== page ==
In 1882, Thomas Edison opened the first commercial central power station in lower Manhattan, serving a one-quarter-square-mile area, and launching urban electrification.1 New companies arose to help develop large regional and then a national electric grid, providing the reliable power needed to unleash waves of innovation. An ever-growing demand for electricity fueled the construction of the largest machine ever built and one of the greatest engineering achievements of the 20th century: the US electric system.2 Today, most Americans take reliable, affordable power for granted, never having known a time without it. But the assumptions and models underpinning that reliable, affordable power are shifting. Historically, utilities have been able to invest heavily in generation and delivery infrastructure because steady growth in demand maintained affordable prices for customers and yielded reasonable returns. However, increased efficiency, conservation efforts, and alternative power sources have eroded demand growth from about 7 percent annually (1949 to 1973) to about 2.5 percent (1974 to 2013);3 the projected growth from now until 2040 is less than 1 percent.4 This level of growth is no longer enough to maintain the current system without raising rates. Yet, tighter emission regulations, greater reliability expectations, and the aging transmission and distribution system require more than maintenance; they need expensive upgrades and replacements. The most straightforward response—raising rates—is not always attractive, as both utilities and their regulators are charged with keeping rates affordable, and higher rates increase the competitiveness of alternatives to utility-provided power.5 The industry, then, must look beyond its traditional cost-of-service model6 and focus on asset utilization and streamlining costs through operating efficiencies. Technology, particularly Internet of Things (IoT) applications, offers a range of possibilities for how electric utilities can move forward. IoT can improve the efficiency and performance of the power grid in three phases: first, by gathering data from sensors to improve the resilience of the grid; then through enablement, where utilities use that data to actively manage resources; and finally, optimization, where all stakeholders are able to make informed decisions about power usage and generation. Through these three phases, IoT offers some indications of how utilities can not only survive, but thrive, in this new competitive environment.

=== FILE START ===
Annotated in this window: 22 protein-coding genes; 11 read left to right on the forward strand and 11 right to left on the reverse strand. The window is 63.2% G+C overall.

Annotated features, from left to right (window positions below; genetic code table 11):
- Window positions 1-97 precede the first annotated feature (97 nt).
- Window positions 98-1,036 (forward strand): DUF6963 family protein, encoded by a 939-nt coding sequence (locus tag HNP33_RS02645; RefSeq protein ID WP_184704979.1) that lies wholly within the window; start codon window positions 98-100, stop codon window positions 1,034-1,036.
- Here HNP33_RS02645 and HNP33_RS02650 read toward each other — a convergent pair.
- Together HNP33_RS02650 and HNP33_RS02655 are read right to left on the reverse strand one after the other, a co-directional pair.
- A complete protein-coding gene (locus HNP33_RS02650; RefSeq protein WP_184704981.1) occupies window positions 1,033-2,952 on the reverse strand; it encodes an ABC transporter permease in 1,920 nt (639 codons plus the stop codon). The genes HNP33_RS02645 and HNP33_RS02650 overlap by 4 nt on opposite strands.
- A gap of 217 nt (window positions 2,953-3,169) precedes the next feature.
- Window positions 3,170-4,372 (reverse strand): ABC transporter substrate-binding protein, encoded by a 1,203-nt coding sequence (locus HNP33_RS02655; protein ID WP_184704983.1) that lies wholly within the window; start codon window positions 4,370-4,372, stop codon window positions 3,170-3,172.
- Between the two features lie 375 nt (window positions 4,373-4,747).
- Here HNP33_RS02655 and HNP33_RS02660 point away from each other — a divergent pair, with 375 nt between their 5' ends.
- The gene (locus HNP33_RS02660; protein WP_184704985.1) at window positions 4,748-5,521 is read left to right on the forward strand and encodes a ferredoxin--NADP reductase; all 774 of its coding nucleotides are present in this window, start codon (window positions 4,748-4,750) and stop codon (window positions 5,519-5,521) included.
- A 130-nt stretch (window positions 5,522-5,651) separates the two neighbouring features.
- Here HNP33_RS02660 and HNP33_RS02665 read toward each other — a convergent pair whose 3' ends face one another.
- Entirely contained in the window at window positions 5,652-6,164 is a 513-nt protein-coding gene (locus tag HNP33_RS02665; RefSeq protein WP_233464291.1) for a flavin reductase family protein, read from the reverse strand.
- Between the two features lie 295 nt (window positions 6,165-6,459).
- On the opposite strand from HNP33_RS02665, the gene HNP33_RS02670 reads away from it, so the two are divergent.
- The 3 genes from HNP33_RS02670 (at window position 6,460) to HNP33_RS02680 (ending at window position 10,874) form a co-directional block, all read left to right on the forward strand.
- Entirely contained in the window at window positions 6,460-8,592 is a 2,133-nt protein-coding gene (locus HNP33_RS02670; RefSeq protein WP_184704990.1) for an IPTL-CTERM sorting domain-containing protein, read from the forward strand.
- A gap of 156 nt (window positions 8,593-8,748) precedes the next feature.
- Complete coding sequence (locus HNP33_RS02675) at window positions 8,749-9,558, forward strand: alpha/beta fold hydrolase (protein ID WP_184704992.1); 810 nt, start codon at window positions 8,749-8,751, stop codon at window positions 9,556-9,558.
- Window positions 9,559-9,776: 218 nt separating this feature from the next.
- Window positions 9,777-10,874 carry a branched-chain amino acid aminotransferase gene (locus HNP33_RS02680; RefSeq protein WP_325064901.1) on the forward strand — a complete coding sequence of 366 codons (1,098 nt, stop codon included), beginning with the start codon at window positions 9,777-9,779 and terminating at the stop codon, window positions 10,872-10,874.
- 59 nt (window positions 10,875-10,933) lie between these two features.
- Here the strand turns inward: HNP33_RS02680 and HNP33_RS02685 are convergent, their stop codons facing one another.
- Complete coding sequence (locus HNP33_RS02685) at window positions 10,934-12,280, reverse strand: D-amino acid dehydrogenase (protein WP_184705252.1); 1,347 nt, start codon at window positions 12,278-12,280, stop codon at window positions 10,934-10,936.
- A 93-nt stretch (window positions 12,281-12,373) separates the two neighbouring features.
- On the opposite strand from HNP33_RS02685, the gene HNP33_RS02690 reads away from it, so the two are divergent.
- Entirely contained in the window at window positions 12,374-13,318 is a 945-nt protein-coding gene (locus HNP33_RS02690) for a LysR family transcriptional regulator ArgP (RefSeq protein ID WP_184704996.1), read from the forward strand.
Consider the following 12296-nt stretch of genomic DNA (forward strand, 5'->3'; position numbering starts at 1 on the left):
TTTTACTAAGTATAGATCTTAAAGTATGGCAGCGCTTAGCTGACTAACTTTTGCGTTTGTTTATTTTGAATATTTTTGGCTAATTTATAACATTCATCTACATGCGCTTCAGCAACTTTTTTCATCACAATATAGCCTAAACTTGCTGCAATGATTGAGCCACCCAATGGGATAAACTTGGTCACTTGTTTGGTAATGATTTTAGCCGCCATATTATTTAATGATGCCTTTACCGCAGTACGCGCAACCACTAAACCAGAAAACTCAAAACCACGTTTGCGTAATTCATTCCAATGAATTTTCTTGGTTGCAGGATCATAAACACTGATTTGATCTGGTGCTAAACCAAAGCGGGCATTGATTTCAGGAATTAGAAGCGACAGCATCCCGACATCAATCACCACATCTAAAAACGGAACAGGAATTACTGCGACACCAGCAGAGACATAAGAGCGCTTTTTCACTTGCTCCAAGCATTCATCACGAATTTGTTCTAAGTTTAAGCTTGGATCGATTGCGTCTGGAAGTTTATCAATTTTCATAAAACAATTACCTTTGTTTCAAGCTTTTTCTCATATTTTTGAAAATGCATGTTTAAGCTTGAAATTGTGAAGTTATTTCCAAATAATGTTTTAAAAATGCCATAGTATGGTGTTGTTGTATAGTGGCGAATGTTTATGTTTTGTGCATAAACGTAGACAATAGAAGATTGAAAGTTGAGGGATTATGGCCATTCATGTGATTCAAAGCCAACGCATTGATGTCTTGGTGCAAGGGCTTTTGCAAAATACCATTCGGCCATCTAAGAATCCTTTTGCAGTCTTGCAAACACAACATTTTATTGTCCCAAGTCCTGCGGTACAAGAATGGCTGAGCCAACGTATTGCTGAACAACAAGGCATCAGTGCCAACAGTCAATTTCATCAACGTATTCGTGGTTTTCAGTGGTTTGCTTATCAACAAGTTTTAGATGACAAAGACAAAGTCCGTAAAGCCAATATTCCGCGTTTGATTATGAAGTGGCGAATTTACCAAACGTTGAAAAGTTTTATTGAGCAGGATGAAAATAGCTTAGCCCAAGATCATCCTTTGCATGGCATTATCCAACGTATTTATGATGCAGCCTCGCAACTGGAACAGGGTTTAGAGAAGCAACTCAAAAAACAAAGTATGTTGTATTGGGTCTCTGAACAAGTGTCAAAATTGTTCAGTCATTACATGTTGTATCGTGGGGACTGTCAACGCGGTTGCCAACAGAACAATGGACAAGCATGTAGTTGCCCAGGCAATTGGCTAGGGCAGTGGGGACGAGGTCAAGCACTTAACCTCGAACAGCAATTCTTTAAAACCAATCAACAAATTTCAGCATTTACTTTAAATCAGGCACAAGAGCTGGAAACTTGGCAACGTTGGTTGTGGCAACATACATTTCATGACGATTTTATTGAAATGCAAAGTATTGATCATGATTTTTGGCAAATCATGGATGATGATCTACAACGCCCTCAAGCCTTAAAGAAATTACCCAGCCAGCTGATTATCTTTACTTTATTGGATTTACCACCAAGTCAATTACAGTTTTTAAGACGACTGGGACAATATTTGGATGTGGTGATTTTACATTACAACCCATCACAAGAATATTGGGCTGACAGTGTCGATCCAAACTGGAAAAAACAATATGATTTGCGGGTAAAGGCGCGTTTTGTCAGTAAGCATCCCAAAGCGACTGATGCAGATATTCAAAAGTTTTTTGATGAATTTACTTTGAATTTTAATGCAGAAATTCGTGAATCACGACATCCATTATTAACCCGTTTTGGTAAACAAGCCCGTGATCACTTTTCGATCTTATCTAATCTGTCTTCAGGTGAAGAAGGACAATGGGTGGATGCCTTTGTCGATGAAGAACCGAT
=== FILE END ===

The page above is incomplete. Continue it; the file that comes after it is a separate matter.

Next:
Source: The Internet of Things in the electric power industry | Deloitte University Press
New smart home research from Parks Associates shows 30% of U.S. broadband households intend to purchase a smart lightbulb by end of 2015, while 17% intend to buy a smart kitchen appliance and 14% plan to purchase a smart thermostat. The research firm will discuss strategies for utilities, service providers, and manufacturers to integrate these smart products into their home systems and services at Smart Energy Summit: Engaging the Consumer, February 22-24 in Austin, Texas.
Source: Parks Associates: 30% of U.S. broadband households intend to purchase a smart lightbulb by end of year | HomeToys
Energy storage is the key enabler for extending the penetration of renewable resources into the energy mix. Scenarios include storage for distributed rooftop systems, utility-scale storage for grid regulation and management, and long-term storage of seasonal, intermittent energy resources. Correctly evaluating and deploying storage systems will become increasingly important for utilities of all types as they move to integrate higher percentages of renewable power into their portfolios.
Source: 5th Energy Storage Virtual Summit 2015
The rapidly decreasing costs of battery energy storage systems (ESS) are driving a trend in the energy storage industry similar to that seen in solar PV over the last decade.That is according to Navigant Research, who says that the energy storage industry has been evolving at different paces and with a focus on different applications and technologies in countries around the world.
Source: Energy storage becoming economical choice for utilities – SmartGridNews